A Letter from Ireland:

Blarney Castle and Your Irish Ancestry


Blarney Castle

Here’s a picture of a castle you may have heard of – Blarney Castle in County Cork (anyone kiss the famous Blarney stone?).

Our journey today looks at the surname of the family who built this castle – the MacCarthys. So, if you have “MacCarthy” somewhere in your family (or are just plain curious) – then read on (and do share this post with your curious friends :) ) …

If are a MacCarthy (or part) – then there is a 60% chance that you have lots of relatives in the County Cork area. But where did this surname come from?

Blarney CastleBefore surnames came into use in the 9th century, the “Éoganacht” were a federation of tribes in Munster that claimed a common lineage. They were noted as kings of Munster from an early period until the 10th century. One of these tribes was the Eóghanacht Chaisil [Cashel] – a tribe that has supplied us with the MacCarthys, O’Sullivans, O’Callaghans and O’Keefes.

But the Mac Carthaigh (Mac Carthy) family was the chief sept of the Éoganachta Caisil. MacCarthy (Mac Cárthaigh) – is a name that comes from Carthach, a son of Saerbhrethach, a king of the Eoghanacht-Caisil who died in 1045.

However, dynasties ebb and flow – and these families all spread southwards into modern counties Cork and Kerry in the 11th and 12th centuries with the rise of the rival Dal gCais dynasty and the arrival of Normans. After being driven from their homeland around Cashel, the MacCarthy chiefs moved into Desmond (which means south Munster). Here they split into four noted septs over time: the MacCarthy Mór (head of all the MacCarthys, who ruled over much of south Kerry); the Duhallow MacCarthys, who controlled north west Cork; MacCarthy Reagh based in southwest Cork; and MacCarthy Muskerry, who ruled an area stretching from Blarney to the Cork / Kerry border.

Kissing the Blarney StoneAnd back to Blarney Castle. It was built around 1480 by Cormac MacCarthy – Lord of the Muskerry branch of the MacCarthys. He was slain by his brother Eoghan in 1495 – while he in turn was killed and succeeded by Cormac’s son – Cormac Óg – in 1498. That’s families for you!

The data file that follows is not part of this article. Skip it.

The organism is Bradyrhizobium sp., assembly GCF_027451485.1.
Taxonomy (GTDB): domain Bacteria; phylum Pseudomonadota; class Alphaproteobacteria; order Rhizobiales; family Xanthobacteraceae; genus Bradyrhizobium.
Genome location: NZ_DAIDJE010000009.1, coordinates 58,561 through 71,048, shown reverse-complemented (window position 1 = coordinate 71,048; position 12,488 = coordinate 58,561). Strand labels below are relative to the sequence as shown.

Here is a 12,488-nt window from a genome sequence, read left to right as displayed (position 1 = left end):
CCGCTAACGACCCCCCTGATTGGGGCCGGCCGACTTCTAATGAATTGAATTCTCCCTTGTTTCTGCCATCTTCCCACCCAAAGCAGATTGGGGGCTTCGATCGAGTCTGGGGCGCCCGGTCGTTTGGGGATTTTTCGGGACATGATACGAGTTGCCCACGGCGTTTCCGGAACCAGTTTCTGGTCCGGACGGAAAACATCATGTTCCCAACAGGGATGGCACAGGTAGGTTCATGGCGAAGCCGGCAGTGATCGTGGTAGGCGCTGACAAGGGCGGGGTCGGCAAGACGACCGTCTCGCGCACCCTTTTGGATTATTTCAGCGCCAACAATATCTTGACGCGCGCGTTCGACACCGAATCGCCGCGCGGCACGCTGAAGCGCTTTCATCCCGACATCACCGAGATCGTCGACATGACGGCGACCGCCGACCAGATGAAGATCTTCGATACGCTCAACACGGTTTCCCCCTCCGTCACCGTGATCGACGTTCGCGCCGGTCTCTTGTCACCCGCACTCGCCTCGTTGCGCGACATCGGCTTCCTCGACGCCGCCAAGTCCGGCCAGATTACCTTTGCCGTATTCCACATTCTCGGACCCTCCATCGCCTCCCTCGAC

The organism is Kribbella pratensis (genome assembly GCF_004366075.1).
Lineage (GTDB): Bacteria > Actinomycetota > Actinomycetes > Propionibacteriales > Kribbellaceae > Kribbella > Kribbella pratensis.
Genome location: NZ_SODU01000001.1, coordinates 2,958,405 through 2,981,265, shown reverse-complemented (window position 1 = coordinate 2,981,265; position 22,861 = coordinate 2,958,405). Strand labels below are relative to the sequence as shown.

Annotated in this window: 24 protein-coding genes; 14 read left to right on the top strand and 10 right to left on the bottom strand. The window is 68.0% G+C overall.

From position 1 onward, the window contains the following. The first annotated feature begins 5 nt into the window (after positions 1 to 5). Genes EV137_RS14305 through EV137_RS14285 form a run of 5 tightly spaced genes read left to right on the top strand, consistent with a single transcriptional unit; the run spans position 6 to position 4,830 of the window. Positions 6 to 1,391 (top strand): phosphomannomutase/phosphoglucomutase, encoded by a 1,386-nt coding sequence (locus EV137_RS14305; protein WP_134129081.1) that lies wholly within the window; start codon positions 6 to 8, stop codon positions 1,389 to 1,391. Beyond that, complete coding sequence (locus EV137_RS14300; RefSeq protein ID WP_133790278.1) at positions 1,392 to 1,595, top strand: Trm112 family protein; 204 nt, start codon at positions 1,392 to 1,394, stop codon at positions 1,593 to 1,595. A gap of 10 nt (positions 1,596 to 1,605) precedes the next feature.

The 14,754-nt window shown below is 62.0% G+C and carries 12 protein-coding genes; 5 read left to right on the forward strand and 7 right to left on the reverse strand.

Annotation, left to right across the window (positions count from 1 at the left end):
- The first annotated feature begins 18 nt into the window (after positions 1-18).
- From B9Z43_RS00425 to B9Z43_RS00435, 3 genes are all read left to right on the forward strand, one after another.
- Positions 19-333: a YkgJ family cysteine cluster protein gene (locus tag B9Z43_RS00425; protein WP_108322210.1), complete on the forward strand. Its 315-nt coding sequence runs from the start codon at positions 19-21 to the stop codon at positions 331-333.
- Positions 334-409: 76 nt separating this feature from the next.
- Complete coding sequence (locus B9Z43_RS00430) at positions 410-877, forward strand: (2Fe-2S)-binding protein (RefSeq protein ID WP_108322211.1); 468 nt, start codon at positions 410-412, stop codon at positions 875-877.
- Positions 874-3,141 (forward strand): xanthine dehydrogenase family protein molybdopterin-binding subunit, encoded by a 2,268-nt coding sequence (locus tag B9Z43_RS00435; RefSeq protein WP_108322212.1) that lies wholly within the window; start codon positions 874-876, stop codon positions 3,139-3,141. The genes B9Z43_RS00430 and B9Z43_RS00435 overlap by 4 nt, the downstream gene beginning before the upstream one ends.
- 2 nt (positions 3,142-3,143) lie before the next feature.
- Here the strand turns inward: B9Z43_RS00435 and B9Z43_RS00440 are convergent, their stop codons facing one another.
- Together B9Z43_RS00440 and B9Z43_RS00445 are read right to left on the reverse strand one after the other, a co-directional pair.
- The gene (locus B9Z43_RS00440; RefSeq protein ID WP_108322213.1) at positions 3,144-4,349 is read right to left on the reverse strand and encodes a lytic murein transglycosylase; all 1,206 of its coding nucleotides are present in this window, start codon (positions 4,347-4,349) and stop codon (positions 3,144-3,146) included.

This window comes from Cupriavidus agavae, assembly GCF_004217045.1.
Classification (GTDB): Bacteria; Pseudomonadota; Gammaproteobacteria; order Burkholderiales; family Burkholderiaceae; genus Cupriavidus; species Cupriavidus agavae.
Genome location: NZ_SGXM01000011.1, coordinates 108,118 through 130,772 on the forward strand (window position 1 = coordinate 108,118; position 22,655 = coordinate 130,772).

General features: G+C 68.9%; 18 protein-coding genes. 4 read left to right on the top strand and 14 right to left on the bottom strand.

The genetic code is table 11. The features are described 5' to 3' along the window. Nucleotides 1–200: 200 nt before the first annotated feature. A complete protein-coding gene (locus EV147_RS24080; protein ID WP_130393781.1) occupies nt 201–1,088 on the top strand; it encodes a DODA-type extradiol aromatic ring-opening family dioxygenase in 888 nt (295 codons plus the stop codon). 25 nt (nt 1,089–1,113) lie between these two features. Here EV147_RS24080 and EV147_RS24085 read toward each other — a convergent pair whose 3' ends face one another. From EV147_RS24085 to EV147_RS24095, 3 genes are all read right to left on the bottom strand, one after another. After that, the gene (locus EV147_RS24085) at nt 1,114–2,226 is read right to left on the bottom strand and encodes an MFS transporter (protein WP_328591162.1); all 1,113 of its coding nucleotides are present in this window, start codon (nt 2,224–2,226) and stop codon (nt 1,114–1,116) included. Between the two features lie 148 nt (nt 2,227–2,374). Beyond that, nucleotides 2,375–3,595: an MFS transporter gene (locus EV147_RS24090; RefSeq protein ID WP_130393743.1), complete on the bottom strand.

So if you have MacCarthy blood in you – and have a chance to visit Blarney Castle (and even kiss the Blarney stone), don’t forget to take a trip in the countryside to the west and southwest of Blarney until you hit the sea. Many of the castles you will come across were strongholds until the 16th century of the various groups of the MacCarthy clan – descendants of the Kings of Munster!

  • elliot mccarty says:

    i have traced my ancestry back to i believe patrick mccarty and all i can find is that he sailed from Ireland it the early 1700 some of the first to make settlement in Pennsylvania. One thing i would like to know is as far back as i know of when mccartys of my set write there name we put 2 lines under the first c does that have any significants.

  • Yvonne McCarthy says:

    I have traced my ancestors to Denis McCarthy born in Ireland 1814 sailed to Australia then to New Zealand would love to go back futher

    • Carina says:

      Come join us in The Green Room where we can assist you in your search Yvonne.

    • Maureen K Cosentino says:

      I also have an ancestor, Denis McCarthy, born in Ireland. “Aug 1850: Marriage in Springfield, MA; Dennis McCarty (age 27), married Ellen Ambrose (age 24) no father’s name given; both born in Ireland.” Also, “• 1860 US Census: Dennis (36), Ellen (32) and children Jerry (6), Mary (4) and Elizabeth (1) (b Illinois) living in Chicago. My great grandfather, John Francis O’Shaughnessy married Mary McCarthy, no idea what date. Do know they lived in Chicago.

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